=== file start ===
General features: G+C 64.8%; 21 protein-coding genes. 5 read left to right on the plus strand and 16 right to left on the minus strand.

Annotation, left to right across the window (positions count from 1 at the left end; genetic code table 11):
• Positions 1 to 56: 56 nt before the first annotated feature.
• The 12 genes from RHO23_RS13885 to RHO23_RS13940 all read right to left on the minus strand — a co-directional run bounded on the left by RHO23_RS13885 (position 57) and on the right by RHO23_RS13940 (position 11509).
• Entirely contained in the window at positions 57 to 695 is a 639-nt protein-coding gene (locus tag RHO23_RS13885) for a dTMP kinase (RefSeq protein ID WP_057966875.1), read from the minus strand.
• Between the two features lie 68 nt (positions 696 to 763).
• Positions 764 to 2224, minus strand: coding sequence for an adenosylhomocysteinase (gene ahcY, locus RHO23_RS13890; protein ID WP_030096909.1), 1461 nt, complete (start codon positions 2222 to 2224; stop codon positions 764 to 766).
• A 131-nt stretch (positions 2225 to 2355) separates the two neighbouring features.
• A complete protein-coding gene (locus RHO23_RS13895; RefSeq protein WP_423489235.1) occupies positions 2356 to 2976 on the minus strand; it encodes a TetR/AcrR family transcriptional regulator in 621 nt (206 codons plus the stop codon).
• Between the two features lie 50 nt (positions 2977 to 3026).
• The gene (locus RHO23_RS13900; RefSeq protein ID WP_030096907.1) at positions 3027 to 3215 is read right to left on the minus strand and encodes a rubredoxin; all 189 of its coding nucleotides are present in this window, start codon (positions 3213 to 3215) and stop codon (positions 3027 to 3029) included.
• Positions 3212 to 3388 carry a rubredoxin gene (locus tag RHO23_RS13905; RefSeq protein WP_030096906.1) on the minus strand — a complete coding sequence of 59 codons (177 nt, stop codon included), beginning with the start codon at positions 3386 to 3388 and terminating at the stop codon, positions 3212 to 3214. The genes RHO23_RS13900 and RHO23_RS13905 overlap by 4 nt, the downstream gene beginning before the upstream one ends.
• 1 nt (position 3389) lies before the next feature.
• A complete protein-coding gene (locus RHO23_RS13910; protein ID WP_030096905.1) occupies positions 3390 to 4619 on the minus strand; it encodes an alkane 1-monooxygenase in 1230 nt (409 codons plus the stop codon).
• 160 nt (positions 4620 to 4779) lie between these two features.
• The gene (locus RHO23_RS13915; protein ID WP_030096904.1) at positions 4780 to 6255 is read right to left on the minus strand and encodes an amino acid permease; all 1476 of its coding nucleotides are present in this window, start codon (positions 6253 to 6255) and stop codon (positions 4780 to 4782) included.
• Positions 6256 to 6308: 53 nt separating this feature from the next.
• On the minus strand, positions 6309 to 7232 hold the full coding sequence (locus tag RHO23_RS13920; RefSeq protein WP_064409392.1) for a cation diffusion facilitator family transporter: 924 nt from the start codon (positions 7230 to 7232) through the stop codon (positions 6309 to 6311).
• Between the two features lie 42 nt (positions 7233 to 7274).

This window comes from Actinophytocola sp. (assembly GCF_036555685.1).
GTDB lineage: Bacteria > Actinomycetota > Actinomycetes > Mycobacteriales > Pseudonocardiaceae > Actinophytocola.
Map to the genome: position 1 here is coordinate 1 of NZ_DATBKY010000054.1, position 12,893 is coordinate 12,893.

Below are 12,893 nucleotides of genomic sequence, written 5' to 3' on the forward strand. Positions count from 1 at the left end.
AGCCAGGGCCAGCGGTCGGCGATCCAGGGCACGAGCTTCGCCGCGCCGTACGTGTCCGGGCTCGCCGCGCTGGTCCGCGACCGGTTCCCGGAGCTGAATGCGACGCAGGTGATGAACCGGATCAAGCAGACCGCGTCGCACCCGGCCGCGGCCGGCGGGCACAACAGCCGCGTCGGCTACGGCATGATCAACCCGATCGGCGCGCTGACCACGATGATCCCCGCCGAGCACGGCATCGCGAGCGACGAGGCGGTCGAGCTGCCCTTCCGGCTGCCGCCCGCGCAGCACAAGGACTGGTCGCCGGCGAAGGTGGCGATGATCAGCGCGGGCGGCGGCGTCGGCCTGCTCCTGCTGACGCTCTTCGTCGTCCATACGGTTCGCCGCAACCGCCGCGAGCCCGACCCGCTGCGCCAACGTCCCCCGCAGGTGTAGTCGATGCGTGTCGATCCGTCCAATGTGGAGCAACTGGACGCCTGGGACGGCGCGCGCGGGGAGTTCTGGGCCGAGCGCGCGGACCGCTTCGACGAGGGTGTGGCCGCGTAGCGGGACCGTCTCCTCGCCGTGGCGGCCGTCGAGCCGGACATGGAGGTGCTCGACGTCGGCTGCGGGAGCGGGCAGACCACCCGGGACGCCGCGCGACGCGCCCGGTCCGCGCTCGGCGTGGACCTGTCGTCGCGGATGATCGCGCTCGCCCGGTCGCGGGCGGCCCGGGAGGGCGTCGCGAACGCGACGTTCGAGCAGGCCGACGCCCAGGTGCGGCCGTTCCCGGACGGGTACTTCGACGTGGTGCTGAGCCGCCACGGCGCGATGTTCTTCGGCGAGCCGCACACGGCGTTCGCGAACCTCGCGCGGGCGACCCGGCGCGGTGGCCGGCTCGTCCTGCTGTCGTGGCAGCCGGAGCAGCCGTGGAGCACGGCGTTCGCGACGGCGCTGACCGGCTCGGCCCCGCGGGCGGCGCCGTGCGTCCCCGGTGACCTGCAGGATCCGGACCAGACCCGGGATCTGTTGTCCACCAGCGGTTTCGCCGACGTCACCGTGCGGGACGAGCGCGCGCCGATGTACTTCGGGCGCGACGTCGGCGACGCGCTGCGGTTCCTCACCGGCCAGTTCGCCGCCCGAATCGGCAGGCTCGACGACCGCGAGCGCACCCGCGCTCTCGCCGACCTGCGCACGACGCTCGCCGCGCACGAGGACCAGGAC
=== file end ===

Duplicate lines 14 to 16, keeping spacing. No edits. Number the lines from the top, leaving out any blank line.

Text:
• A complete protein-coding gene (locus RHO23_RS13910; protein ID WP_030096905.1) occupies positions 3390 to 4619 on the minus strand; it encodes an alkane 1-monooxygenase in 1230 nt (409 codons plus the stop codon).
• 160 nt (positions 4620 to 4779) lie between these two features.
• The gene (locus RHO23_RS13915; protein ID WP_030096904.1) at positions 4780 to 6255 is read right to left on the minus strand and encodes an amino acid permease; all 1476 of its coding nucleotides are present in this window, start codon (positions 6253 to 6255) and stop codon (positions 4780 to 4782) included.